I installed Socat to use the Git Protocol Through a HTTP CONNECT Proxy, then I create a script called gitproxy in your bin directory.

# Use socat to proxy git through an HTTP CONNECT firewall.
# Useful if you are trying to clone git:// from inside a company.
# Requires that the proxy allows CONNECT to port 9418.
# Save this file as gitproxy somewhere in your path (e.g., ~/bin) and then run
# chmod +x gitproxy
# git config --global core.gitproxy gitproxy
# More details at https://www.emilsit.net/blog/archives/how-to-use-the-git-protocol-through-a-http-connect-proxy/

# Configuration. Common proxy ports are 3128, 8123, 8000.

exec socat STDIO PROXY:$_proxy:$1:$2,proxyport=$_proxyport

then I configured git to use it:

$ git config --global core.gitproxy gitproxy

Now I want to reset git to the default proxy configurations, how can I do that?

8 Answers 8


For me, I had to add:

git config --global --unset http.proxy

Basically, you can run:

git config --global -l 

to get the list of all proxy defined, and then use "--unset" to disable them

  • 5
    and for https use git config --global --unset https.proxy Dec 23, 2014 at 6:02
  • 2
    One annoying thing with --unset is that it leaves the section heading, so you can end up with multiple empty [http] sections polluting your .gitconfig. Use config --global --remove-section http to remove the entire [http] section including the heading.
    – thdoan
    Nov 9, 2016 at 14:19

You can remove that configuration with:

git config --global --unset core.gitproxy
  • 20
    Doesn't work for me .. I used git config --global --unset http.proxy and everything is fine
    – Ghassen
    Aug 21, 2018 at 12:34
  • git config --global --unset http.proxy worked for me as well.
    – Mayank
    Aug 13, 2019 at 13:15

Edit .gitconfig file (Probably in your home directory of the user ~) and change the http and https proxy fields to space only

    proxy = 
    proxy = 

That worked for me in the windows.


On my Linux machine :

git config --system --get https.proxy (returns nothing)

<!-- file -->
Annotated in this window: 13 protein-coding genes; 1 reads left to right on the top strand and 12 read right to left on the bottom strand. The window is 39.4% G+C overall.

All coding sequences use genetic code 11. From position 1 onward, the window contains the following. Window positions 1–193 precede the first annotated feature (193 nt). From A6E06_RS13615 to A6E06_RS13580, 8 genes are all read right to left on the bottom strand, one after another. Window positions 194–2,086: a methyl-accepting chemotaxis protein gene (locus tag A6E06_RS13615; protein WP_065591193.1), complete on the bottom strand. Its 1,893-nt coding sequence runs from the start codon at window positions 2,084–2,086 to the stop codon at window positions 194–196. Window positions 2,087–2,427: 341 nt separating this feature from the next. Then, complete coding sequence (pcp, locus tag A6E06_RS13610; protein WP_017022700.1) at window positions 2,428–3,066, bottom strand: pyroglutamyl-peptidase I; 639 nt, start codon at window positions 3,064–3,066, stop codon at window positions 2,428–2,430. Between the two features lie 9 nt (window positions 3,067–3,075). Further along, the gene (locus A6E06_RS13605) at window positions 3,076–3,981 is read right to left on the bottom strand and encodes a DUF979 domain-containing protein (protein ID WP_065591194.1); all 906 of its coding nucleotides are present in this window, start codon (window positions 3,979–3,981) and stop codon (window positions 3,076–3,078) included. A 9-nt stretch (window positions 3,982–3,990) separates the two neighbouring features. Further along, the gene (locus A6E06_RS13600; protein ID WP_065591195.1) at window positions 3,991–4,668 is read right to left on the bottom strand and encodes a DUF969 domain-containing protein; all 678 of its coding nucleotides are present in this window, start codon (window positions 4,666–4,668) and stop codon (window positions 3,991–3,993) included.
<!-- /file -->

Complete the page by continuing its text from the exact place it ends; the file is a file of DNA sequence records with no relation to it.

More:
git config --global --get https.proxy (returns nothing)

git config --system --get http.proxy (returns nothing)
git config --global --get http.proxy (returns nothing)

I found out my https_proxy and http_proxy are set, so I just unset them.

unset https_proxy
unset http_proxy

On my Windows machine :

set https_proxy=""
set http_proxy=""

Optionally use setx to set environment variables permanently on Windows and set system environment using "/m"

setx https_proxy=""
setx http_proxy=""

Remove both http and https setting by using commands.

git config --global --unset http.proxy

git config --global --unset https.proxy

git config --global --unset http.proxy

If you have used Powershell commands to set the Proxy on windows machine doing the below helped me.

To unset the proxy use: 1. Open powershell 2. Enter the following:

[Environment]::SetEnvironmentVariable(“HTTP_PROXY”, $null, [EnvironmentVariableTarget]::Machine)
[Environment]::SetEnvironmentVariable(“HTTPS_PROXY”, $null, [EnvironmentVariableTarget]::Machine)

To set the proxy again use: 1. Open powershell 2. Enter the following:

[Environment]::SetEnvironmentVariable(“HTTP_PROXY”, “http://yourproxy.com:yourportnumber”, [EnvironmentVariableTarget]::Machine)
[Environment]::SetEnvironmentVariable(“HTTPS_PROXY”, “http://yourproxy.com:yourportnumber”, [EnvironmentVariableTarget]::Machine)

If running

git config --global --unset http.proxy

gives a warning:

http.proxy has multiple values

and none of the proxies are removed, then add "-all" in the command:

git config --global --unset-all http.proxy

to successfully remove all proxies.

You can check it with:

git config --global --list

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